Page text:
3. Transfer the rest of your kombucha tea to a large bowl with a spout (optional, I just find it easier to pour into the bottles this way).
4. Pour cooled sweet tea in to your clean, gallon size jar. Add the 2 cups of kombucha tea and stir.
5. Slide the SCOBY gently into the jar and cover with paper towels, secured by a rubber band. Ferment for 7-10 days, then do it all again! Note: Your SCOBY will continue to grow at this point. You'll see a fresh layer form on the top! For every fresh batch, peel off the bottom (oldest) layer. Toss it or give it to a friend who wants to brew their own kombucha, too!
Bottle the kombucha tea:
1. Distribute your flavorings into each bottle.
2. Using a funnel, pour your kombucha into the bottles, leaving about 1/2 an inch at the top. Make sure the top is secure so that no oxygen can enter the bottle. Set the bottles in an area away from direct sunlight to ferment for 1-3 days.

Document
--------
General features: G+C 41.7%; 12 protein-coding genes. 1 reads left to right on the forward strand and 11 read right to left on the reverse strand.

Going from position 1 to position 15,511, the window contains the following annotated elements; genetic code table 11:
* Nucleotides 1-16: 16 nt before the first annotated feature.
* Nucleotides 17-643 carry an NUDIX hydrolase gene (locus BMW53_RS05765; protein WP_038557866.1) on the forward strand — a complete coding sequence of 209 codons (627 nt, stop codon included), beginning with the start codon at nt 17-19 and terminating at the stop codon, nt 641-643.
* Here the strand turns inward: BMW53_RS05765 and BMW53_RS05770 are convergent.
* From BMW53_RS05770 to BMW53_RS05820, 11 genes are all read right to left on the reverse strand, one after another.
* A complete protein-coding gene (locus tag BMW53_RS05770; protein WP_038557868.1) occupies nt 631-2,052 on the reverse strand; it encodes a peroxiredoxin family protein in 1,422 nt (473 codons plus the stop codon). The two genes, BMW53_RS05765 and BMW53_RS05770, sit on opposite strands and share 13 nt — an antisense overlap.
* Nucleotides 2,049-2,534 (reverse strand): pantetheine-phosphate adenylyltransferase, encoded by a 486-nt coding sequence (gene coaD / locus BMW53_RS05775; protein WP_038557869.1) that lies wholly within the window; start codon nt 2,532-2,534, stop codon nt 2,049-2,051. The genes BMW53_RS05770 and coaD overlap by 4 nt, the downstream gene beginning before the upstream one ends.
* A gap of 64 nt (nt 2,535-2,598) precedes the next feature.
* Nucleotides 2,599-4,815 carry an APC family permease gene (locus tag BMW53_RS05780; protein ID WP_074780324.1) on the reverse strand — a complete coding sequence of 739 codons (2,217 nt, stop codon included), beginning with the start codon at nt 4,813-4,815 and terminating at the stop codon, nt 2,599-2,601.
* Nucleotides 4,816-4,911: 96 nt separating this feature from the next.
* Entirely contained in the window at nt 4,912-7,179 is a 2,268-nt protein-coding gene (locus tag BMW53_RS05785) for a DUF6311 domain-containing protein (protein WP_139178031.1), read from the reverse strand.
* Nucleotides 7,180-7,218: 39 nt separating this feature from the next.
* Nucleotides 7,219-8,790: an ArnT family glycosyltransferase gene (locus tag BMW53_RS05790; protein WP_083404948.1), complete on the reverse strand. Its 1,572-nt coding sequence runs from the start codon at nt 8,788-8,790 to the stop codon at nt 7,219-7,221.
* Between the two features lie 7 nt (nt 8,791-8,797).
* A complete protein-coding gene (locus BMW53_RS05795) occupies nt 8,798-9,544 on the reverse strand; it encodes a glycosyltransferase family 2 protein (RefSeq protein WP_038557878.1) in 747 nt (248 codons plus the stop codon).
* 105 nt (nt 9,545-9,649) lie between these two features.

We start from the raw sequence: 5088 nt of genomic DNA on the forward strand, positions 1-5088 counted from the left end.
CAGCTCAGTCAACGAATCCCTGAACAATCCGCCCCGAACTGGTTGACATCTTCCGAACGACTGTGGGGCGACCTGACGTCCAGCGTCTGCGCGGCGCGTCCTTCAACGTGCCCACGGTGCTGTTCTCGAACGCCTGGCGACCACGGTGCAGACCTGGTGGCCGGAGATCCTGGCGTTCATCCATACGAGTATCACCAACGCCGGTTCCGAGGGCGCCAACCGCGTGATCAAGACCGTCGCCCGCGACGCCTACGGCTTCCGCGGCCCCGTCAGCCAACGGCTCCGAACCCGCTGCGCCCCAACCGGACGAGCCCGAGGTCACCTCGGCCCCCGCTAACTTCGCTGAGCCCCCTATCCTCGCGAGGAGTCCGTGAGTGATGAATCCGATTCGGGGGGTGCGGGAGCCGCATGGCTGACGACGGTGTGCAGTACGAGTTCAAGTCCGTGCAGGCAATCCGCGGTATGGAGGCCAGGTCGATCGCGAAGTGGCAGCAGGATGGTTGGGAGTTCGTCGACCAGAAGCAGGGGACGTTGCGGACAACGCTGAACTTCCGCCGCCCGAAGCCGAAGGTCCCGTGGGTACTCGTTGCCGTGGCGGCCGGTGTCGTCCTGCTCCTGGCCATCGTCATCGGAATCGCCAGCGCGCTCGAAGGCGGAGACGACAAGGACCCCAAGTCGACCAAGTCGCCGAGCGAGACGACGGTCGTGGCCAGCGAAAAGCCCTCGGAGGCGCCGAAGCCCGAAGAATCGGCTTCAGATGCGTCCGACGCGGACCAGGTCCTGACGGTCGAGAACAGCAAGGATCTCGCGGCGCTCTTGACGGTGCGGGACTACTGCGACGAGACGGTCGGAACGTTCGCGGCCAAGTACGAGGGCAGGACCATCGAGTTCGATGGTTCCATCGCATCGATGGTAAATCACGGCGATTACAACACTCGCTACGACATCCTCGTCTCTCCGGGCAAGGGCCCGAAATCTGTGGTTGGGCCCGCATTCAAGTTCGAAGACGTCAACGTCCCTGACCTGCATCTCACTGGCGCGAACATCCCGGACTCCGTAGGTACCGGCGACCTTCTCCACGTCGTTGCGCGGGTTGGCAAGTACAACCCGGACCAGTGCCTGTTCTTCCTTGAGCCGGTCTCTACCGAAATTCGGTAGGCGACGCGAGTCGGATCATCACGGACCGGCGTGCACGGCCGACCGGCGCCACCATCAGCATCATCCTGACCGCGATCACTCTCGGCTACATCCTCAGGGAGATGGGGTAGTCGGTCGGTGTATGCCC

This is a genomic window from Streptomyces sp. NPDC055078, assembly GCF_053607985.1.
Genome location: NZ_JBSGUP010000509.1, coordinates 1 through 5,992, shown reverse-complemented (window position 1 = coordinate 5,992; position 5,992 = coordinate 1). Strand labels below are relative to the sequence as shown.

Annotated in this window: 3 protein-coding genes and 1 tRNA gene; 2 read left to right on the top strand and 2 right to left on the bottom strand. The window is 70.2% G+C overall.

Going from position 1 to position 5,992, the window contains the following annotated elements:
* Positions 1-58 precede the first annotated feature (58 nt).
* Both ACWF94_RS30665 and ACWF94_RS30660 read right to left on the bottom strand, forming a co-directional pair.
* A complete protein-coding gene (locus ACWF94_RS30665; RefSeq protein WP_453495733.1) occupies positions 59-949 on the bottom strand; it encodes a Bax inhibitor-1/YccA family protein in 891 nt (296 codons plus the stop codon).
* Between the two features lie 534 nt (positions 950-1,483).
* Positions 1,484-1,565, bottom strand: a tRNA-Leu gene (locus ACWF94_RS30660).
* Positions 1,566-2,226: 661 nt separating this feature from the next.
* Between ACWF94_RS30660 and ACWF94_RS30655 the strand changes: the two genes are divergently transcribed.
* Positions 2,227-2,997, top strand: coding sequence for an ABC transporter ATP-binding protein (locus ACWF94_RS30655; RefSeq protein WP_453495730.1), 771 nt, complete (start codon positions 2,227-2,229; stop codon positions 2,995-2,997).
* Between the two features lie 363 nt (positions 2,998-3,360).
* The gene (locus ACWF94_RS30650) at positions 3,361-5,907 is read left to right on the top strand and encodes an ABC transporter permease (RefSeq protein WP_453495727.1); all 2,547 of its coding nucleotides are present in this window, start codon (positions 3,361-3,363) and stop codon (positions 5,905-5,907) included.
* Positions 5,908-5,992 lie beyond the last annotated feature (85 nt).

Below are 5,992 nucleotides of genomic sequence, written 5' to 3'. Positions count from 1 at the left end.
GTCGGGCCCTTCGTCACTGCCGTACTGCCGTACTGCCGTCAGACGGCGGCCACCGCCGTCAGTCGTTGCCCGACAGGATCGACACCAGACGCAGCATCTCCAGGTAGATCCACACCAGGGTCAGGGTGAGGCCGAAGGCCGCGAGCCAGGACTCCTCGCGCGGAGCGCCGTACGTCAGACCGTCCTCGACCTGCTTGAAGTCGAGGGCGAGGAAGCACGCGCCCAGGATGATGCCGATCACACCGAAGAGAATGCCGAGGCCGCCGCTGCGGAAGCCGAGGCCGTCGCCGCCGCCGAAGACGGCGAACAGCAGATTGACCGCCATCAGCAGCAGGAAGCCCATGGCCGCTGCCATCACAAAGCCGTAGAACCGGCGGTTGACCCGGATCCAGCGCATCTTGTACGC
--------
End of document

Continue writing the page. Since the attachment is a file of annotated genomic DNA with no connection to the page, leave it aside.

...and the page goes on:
3. Important! You have to burp your bottles. Yep. All that carbon dioxide builds up and can easily shatter your glass bottle into a million tiny pieces, spewing kombucha all over your kitchen. (It happened to me once and sounded like a bomb.) Every morning, flip open the top over your sink to let some of the gas out.
4. When you're ready to pause fermentation and carbonation, put the bottles in your fridge to chill. Fermentation will slow at this point, but it will continue. This basically just means your kombucha will grow a bit more tart over time.
5. Before drinking, I like to pour my tea through a strainer so that it's nice and smooth.
Tips to Encourage Fizzy Carbonation + How to Flavor
How does it carbonate?
The way you carbonate kombucha is by adding sugar and decreasing it's ability to absorb oxygen. So, not only do we add fruit to make it tasty, fruit is essential to make it fizzy!
It may take a few times around to find out how your like your tea. If you want a stronger flavor, let it ferment longer in the jar. If you want it less sweet, let it ferment longer in the bottle. Find what suits your tastes bests.